UN Secretary General Candidates and Globalization
September 29, 2006
The United Nations is in the process of selecting a successor to Secretary General Kofi Anan. Seven candidates are currently vying for that position: South Korean Foreign Minister Ban Ki-Moon (the current front runner); UN Under Secretary General for Communications and Public Information Shashi Tharoor; Latvian President Vaira Vike-Freiberga; former Afghan Finance Minister Ashraf Ghani; Thailand’s deputy prime minister Surakiart Sathirathai; Jordan’s UN ambassador Prince Zeid Ra’ad Zeid Al-Hussein; and former UN Under Secretary General for Disarmament Jayantha Dhanapala. I was interested when the New York Times published remarks by all but two of these candidates (Ban — who might not have responded because he is the front runner — and Sathirathai — who is probably fully engaged dealing with Thailand’s coup). [“Why I Should Run the UN,” 28 Sep 2006] The paper asked them to discuss two issues: “First, we asked them to discuss an avoidable mistake the United Nations had made within the last five years. Second, we asked them what major reform they would undertake as secretary general.”
Their responses were interesting and touched on many of the points I have addressed when writing about our Development-in-a-Box approach. Jayantha Dhanapala, for example, selected the situation in Darfur, Sudan, as the most glaring mistake the UN has made in recent years. His remedy:
We need a swiftly deployable humanitarian disaster management team, made up of experts from different disciplines supplied by member states. Members that have advanced satellite reconnaissance technology could provide early warning of disasters, both natural and manmade. And a small, robust force of rapidly deployable troops, with clear rules of engagement approved by the Security Council, would be necessary to protect humanitarian workers from attack or abduction.
Dhanapala touches on three points I’ve made before. First, resilient organizations need to be able to connect the dots. That is what his early warning system requires. Second, the approach needs to be holistic, which is what I believe he means when he writes about “experts from different disciplines.” Finally, all progress starts with security — something he believes a rapid response force good provide. Dhanapala closed his remarks by reminding readers of “the United Nations’ founding mandate: to eliminate “the scourge of war” and ensure human rights, the rule of law and economic and social advancement.”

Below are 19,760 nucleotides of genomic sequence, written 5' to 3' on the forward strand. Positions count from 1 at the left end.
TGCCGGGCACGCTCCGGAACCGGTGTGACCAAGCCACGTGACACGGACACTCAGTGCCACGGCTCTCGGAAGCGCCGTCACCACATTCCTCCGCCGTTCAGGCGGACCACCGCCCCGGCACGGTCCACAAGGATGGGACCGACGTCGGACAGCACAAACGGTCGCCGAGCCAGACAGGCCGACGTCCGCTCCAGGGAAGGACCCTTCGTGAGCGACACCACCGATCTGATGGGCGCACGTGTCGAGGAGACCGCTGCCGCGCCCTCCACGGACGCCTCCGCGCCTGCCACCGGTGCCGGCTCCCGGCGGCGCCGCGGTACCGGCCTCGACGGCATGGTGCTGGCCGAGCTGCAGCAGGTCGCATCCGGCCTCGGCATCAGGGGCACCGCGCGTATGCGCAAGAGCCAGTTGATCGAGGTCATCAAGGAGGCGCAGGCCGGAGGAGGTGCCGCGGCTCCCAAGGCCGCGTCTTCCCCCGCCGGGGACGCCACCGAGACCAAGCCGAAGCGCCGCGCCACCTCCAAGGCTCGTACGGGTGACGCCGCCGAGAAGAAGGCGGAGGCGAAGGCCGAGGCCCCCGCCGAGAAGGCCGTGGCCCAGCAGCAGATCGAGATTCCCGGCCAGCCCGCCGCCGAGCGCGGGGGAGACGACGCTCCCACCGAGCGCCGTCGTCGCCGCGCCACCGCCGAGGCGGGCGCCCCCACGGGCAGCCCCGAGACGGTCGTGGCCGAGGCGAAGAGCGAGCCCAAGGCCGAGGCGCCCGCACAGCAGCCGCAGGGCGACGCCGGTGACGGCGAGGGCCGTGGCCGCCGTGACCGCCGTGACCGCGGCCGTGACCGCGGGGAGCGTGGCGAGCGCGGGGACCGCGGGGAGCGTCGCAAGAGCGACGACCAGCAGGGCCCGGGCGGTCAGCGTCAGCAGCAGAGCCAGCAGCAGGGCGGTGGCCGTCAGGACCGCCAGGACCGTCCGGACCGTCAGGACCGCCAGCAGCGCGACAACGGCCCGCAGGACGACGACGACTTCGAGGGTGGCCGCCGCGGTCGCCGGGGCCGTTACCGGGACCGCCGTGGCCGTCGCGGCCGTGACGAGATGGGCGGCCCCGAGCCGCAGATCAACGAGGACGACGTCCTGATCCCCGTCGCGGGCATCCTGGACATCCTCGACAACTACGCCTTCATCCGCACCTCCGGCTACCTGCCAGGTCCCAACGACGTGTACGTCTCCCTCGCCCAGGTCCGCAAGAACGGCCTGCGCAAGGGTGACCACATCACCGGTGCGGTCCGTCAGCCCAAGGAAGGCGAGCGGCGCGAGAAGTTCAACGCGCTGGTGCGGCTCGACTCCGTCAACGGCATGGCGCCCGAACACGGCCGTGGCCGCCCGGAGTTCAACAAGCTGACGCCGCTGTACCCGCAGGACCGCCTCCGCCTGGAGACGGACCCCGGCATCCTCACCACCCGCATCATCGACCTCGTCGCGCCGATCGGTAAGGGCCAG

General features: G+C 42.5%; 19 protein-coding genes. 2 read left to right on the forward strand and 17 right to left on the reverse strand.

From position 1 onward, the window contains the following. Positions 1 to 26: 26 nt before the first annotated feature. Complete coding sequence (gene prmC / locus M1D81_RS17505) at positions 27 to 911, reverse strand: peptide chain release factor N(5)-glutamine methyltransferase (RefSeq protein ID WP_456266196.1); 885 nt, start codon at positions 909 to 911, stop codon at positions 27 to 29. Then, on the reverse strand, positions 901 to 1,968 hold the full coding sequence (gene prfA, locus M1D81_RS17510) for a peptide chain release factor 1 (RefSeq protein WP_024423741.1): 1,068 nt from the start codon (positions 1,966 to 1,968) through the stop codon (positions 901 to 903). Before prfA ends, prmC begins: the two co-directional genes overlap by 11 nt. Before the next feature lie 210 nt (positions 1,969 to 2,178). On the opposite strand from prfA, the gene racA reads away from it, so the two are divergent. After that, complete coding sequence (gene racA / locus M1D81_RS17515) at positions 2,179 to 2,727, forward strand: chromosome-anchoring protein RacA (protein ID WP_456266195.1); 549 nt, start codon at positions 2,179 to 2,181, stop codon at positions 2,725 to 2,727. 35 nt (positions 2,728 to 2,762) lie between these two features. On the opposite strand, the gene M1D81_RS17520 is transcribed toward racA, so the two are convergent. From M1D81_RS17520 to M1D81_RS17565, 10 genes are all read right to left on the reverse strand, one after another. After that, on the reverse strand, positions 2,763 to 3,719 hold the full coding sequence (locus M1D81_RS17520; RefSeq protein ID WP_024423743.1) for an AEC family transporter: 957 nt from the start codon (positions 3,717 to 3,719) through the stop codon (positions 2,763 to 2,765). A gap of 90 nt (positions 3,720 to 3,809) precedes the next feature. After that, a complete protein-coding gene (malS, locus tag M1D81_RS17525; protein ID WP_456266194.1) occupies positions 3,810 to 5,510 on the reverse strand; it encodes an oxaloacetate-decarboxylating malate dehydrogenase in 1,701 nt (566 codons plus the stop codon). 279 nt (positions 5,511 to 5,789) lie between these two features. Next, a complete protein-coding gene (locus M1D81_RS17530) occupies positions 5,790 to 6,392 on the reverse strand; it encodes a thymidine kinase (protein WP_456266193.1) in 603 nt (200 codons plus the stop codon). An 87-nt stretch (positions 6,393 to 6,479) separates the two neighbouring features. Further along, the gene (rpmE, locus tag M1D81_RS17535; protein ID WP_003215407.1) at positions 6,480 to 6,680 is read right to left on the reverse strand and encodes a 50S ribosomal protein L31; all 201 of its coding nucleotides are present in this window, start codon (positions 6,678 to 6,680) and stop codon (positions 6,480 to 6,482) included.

Zeid Al-Hussein began his remarks by reminding readers about the security environment that will face the new Secretary General:
The United Nations faces a daunting range of challenges in the 21st century: promoting development without fostering dependency; combating climate change without reducing growth; defending human rights without insisting on one true path. But in the past five years, a specter has risen, casting a shadow across the world: the specter of extremism, instability and injustice gripping the Middle East.
Hussein, like Dhanapala, underscores the importance of stability (which implies security) for achieving development and growth. He also noted the importance of organizational effectiveness and the importance of globalization for helping bring countries out of poverty.
The United Nations must also be effective. It should draw on the remarkable success of those societies — not least in Asia — that have seized on the promise of globalization to renew themselves. Like them, the United Nations must have the courage to discard the old and embrace the new in the name of progress.
Ashraf Ghani singled out the UN’s organizational flaws that permit fraud and mismanagement as the greatest issue facing that institution.